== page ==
Skip to main content

In the post-9/11 era, numerous scholars and commentators attempted to explain and theorize the relationship between religion and violence. One of the most controversial arguments that was yet again reiterated and heatedly discussed after the 9/11 events was Samuel Huntington’s “the Clash of Civilizations” thesis (1993, 1996). In his 1993 Foreign Affairs piece, Huntington argues that the post-Cold War would be marked by civilizational conflict; future conflict would occur along “cultural fault lines” since human beings are divided along cultural lines—Western, Islamic, Hindu, Confucian and so on. He argued that “differences among civilizations are not only real, they are basic. Civilizations are differentiated from each other by history, language, culture, tradition and, most important, religion.” 1 Huntington’s argument is novel in that he specifically argues that there will be a ‘shift’ in loyalties; individuals and groups will shift away from the nation-state and identify more with and mobilize based on larger identity groups that transcend national boundaries. Huntington essentially argues that the Islamic civilization will conflict with the Western world because people in the Arab world do not share the same values and loyalties like that held by people in the West. Their primary loyalty is to their religion, not to their nation-state, and he argues that their culture is incompatible with liberal ideals such as pluralism and democracy.

Despite the significant scholarly evidence and debates that followed Huntington’s “Clash” thesis, which basically disproved his global theory that post-Cold War would be marked by civilizational conflicts based on, most importantly, religious differences, Huntington’s work is valuable mainly because it served as a catalyst for many thoughtful, interdisciplinary responses and conversations among scholars about the important role of religion in international relations. What is clear from these conversations is that religion matters. But how does it matter? The problem with grand theories like Huntington’s “Clash” thesis is that the actors engaging in action are invisible. Huntington’s unit of analysis is the state, which is less useful when we are trying to understand how differences in religion lead to and facilitate conflict. As a scholar who examines culture and interactions in conflict settings, I understand religion as playing a complex role in conflict. Based on the historian Scott Appleby’s argument about religion’s ambiguous nature, the question I discuss in this article is, ‘How does religion exacerbate conflict or promote peace and justice?’ This is a question that we should continue to wrestle with in the twenty-first century in our academic, policy and religious circles of discourse.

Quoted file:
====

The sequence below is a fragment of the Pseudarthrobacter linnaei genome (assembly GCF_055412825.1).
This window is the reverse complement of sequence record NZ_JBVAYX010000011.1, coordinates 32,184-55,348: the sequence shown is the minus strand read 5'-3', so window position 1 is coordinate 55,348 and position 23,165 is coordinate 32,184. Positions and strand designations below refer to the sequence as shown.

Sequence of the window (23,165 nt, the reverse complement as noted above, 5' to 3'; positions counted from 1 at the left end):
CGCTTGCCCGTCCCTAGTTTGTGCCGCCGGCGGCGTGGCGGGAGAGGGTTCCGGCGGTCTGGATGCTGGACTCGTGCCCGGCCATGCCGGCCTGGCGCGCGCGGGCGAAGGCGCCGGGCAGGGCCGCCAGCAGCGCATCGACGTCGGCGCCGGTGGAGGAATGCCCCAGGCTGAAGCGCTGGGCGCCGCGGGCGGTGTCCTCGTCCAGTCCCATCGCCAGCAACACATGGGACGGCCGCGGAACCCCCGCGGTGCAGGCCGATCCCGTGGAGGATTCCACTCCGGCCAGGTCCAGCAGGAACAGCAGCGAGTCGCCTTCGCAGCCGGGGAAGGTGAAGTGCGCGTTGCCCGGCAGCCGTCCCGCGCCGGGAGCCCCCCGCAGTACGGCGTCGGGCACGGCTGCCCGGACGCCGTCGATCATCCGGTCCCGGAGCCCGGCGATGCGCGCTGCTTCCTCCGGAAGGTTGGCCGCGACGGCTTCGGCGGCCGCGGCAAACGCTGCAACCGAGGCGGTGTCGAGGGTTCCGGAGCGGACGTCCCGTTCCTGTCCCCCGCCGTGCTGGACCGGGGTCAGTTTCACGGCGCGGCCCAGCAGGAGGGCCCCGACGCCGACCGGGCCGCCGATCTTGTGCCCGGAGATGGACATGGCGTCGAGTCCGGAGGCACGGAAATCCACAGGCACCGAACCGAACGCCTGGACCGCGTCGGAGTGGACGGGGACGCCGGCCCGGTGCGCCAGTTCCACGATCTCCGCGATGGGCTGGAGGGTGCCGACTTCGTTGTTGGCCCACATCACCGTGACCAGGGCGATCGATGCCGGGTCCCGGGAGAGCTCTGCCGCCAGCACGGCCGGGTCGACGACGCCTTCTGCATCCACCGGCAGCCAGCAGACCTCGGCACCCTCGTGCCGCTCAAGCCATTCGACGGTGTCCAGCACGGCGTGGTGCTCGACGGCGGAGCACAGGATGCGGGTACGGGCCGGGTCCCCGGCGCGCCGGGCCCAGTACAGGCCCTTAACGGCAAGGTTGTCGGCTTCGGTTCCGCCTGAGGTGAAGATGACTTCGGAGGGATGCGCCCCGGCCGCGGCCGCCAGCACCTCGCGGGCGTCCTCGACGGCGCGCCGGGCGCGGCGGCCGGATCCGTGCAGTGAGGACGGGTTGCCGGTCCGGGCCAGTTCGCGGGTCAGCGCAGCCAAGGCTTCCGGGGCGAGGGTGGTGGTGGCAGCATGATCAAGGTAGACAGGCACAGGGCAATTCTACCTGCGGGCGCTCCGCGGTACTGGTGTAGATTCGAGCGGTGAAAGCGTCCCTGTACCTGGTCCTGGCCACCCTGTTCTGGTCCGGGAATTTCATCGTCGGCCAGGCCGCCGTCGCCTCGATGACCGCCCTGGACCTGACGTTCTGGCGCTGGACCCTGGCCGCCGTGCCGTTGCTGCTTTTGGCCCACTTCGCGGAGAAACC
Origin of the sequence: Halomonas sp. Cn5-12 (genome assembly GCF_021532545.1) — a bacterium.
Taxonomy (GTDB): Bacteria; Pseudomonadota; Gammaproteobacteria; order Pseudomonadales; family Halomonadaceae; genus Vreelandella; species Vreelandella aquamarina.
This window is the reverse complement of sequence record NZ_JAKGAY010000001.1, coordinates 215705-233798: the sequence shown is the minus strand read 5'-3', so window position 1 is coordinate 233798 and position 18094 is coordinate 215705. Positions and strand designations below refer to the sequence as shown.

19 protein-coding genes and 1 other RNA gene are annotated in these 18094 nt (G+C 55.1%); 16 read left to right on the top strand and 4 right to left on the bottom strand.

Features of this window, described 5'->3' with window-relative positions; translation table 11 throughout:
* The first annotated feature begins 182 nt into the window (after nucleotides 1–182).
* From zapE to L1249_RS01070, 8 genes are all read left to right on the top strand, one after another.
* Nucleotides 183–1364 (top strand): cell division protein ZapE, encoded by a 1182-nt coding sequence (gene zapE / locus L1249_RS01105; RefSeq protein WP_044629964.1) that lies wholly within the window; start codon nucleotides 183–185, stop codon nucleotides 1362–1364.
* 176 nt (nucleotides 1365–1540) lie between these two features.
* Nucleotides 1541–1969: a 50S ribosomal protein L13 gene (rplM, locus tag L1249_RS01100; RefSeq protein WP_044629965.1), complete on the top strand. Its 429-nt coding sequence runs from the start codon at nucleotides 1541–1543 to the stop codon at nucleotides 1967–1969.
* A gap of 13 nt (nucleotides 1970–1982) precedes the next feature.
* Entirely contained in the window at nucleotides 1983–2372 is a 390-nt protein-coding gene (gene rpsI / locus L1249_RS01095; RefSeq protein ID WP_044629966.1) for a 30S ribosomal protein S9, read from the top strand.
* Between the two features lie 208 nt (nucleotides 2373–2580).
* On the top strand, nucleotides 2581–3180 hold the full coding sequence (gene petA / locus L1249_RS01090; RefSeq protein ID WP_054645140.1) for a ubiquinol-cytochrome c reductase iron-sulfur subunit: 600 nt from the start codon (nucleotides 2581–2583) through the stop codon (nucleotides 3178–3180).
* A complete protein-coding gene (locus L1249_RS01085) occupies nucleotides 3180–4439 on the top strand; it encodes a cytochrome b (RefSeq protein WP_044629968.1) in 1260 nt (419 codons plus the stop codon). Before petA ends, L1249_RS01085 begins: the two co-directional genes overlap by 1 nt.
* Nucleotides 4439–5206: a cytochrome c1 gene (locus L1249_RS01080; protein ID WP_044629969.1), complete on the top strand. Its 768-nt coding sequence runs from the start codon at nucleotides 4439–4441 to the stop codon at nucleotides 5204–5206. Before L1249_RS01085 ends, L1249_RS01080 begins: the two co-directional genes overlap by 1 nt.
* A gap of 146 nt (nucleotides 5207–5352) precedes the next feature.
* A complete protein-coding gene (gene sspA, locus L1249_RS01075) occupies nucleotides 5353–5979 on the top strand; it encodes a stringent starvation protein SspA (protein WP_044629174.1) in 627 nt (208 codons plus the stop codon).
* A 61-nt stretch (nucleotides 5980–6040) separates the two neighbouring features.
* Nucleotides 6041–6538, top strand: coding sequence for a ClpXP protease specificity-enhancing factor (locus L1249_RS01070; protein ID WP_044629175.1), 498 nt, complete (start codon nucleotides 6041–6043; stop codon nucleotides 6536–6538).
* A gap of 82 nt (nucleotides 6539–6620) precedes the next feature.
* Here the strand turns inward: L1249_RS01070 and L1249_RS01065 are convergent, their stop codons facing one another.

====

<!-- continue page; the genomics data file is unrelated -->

Huntington’s Thesis

Huntington’s “Clash” thesis was influential; it stimulated debates and discussions not only among religion scholars but also among government officials, leading figures in foreign policy and popular news media. Many critiques emerged in scholarly circles in response to Huntington’s “Clash” thesis. Atalia Omer effectively articulates the main critique:

While the “clash” thesis does take religion seriously on its own terms as a causal factor in international relations and global politics, it renders religion as an ahistorical, monolithic, and unchanging essence. This lens produces an overly simplistic, belligerent, skewed, and deterministic picture of religion and conflict in the post-Cold War era. 2